Angora Napkin reviewed by Bernard C. Cormier

Posted by on December 17th, 2009 at 9:00 AM

IDW, 152 pp.,  $19.99, B&W (and blue), Hardcover, ISBN: 9781600103391

After the success of Chiaroscuro, Prince Edward Island-based Canadian cartoonist Troy Little continues his output of comics with the adventures of an all-girl rock band named Angora Napkin. The group’s a trio consisting of a dreadfully skinny and mostly silent drummer (Mallory) and a couple of high-strung girls (Beatrice and Molly) filling the guitarist and bassist roles.

The bulk of the book revolves around an All Hallows Eve party for monsters and dead people that the girls get invited to. As weird as that may sound, conflict spices things up when they unintentionally inspire a ghoul named Dennis to kill all living people to save them(!).

Yes, that’s a bit of a misstep. However, it gets “better” when Dennis possesses Beatrice and uses rock n’ roll to spread a pro-death message to the masses.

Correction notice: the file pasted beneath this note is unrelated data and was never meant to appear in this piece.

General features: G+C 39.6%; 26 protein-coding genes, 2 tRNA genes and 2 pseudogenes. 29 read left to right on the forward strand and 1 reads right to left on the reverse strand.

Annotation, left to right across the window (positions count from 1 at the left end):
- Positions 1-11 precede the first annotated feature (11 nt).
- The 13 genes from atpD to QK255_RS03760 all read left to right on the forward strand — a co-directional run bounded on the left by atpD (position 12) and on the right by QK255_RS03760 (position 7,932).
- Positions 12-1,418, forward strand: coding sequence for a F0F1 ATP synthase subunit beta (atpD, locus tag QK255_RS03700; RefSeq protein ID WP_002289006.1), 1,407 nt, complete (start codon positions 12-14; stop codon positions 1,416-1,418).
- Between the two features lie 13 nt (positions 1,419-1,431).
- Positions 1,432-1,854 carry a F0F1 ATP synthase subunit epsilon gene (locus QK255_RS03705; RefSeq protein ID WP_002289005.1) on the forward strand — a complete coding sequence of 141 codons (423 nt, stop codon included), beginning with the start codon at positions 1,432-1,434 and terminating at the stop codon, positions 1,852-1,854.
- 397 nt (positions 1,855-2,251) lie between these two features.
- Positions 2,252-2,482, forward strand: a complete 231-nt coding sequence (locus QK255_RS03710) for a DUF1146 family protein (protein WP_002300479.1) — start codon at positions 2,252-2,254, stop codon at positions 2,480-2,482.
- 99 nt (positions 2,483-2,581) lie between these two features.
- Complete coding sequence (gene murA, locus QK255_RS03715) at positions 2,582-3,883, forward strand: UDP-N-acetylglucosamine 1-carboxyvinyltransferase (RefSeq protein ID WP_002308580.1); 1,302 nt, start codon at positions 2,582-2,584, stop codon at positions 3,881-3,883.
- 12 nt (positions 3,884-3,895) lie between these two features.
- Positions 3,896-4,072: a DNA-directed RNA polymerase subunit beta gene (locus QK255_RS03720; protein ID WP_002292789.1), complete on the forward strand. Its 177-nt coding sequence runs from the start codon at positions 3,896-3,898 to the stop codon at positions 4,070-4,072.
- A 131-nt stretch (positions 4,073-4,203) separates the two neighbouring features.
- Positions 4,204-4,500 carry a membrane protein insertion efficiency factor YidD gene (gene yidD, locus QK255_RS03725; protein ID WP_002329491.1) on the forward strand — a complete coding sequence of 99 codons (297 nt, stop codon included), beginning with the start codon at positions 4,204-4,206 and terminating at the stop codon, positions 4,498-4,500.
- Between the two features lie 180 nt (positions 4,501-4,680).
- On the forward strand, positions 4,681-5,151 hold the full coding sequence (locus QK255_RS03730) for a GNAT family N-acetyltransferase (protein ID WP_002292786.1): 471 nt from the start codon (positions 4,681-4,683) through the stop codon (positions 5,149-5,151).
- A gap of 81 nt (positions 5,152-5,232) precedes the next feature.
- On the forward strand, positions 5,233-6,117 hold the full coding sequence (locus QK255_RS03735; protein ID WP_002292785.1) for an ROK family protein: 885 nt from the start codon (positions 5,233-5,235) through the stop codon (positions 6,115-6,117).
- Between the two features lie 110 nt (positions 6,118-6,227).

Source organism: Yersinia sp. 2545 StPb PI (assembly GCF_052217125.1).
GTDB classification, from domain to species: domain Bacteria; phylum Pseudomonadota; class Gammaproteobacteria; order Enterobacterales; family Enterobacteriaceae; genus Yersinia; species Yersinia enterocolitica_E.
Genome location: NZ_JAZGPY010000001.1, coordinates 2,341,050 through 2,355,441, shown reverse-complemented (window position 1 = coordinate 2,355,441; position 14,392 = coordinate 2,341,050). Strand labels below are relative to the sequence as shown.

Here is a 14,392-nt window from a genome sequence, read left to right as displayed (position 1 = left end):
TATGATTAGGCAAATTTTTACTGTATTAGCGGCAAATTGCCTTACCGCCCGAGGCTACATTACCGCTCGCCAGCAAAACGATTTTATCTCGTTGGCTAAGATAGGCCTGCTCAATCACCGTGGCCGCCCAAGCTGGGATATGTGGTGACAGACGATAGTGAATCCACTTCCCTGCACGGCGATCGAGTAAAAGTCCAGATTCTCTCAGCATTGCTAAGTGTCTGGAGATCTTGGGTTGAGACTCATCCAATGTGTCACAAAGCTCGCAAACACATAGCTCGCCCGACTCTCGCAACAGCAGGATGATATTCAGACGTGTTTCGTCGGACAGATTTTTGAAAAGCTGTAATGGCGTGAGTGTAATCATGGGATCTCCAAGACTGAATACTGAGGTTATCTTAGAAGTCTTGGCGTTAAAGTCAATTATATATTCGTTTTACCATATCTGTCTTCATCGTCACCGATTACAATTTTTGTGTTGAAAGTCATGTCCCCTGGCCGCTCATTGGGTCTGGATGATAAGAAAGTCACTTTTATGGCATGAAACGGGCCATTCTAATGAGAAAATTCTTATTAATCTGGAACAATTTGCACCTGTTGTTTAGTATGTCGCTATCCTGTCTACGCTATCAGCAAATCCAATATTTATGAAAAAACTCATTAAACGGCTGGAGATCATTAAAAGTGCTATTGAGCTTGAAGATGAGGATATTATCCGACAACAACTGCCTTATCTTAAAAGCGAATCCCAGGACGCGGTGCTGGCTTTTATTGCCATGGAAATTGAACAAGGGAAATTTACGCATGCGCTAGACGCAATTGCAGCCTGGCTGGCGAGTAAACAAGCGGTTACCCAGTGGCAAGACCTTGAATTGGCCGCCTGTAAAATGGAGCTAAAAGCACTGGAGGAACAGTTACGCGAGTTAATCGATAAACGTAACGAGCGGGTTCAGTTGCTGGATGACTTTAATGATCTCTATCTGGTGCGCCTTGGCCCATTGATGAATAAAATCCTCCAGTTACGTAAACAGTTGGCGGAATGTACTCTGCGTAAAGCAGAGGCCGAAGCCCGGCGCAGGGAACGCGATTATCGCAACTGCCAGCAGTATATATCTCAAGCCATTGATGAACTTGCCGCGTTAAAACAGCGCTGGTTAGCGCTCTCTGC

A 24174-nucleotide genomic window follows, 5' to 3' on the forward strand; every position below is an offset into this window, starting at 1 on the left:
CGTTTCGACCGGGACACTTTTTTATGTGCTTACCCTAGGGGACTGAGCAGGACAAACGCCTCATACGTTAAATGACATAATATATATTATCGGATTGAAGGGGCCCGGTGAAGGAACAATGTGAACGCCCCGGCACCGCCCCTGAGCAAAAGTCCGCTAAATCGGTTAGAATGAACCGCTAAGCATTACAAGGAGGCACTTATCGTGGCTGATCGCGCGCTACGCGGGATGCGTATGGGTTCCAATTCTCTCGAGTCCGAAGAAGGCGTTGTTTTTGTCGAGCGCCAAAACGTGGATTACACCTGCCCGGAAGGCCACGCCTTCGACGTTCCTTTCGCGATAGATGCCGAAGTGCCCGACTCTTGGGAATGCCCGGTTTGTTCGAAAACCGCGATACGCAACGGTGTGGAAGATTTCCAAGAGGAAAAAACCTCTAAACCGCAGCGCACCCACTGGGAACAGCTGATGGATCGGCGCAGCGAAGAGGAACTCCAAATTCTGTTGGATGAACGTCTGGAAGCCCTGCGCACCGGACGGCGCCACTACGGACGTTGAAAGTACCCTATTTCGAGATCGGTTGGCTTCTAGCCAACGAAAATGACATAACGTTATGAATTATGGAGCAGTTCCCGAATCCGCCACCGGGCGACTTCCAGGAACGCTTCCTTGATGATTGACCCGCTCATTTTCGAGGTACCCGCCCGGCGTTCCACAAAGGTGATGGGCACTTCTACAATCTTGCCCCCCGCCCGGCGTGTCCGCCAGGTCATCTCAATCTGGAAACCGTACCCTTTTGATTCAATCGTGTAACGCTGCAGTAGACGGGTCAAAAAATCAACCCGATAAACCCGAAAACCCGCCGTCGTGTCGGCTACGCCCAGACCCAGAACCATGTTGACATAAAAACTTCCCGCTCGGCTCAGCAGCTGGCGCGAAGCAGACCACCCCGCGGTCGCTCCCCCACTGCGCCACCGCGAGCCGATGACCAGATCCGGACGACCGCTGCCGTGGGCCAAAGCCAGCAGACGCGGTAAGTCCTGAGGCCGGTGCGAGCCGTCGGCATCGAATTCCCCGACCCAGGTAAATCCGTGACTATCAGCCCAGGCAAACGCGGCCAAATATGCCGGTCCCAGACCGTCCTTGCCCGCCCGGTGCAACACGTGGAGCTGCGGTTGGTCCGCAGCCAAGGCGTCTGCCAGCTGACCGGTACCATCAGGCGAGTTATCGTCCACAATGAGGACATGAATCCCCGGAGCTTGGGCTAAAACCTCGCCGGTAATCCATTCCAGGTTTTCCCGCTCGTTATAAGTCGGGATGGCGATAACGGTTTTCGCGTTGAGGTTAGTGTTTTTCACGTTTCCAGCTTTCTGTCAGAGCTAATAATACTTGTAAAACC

The Patriotic Canadian part of me would love to say that it’s a fabulous book … if it would be one. Sadly, it’s not.

It’s a dark “comedic” book with characters, both major and minor, killing each other. They don’t appear to value life even if they try to make Dennis reconsider his plans. A somewhat redeeming element of the main story is the anti-censorship angle that suddenly appears towards its conclusion.

As bonuses, three extra Angora Napkin stories are included. The first two originally appeared in Chiaroscuro# 5 and 7, respectively. The other one is a previously unpublished story by Angora Napkin co-creator Nick Cross. Also included is an introduction by John Kricfalusi (Ren and Stimpy).

Apparently, Angora Napkin may become an animated cartoon for Canadian TV specialty channel Teletoon. If that happens, I hope that it’s better than this book and I’m seriously hoping that Mr. Little’s projects are better in the future.

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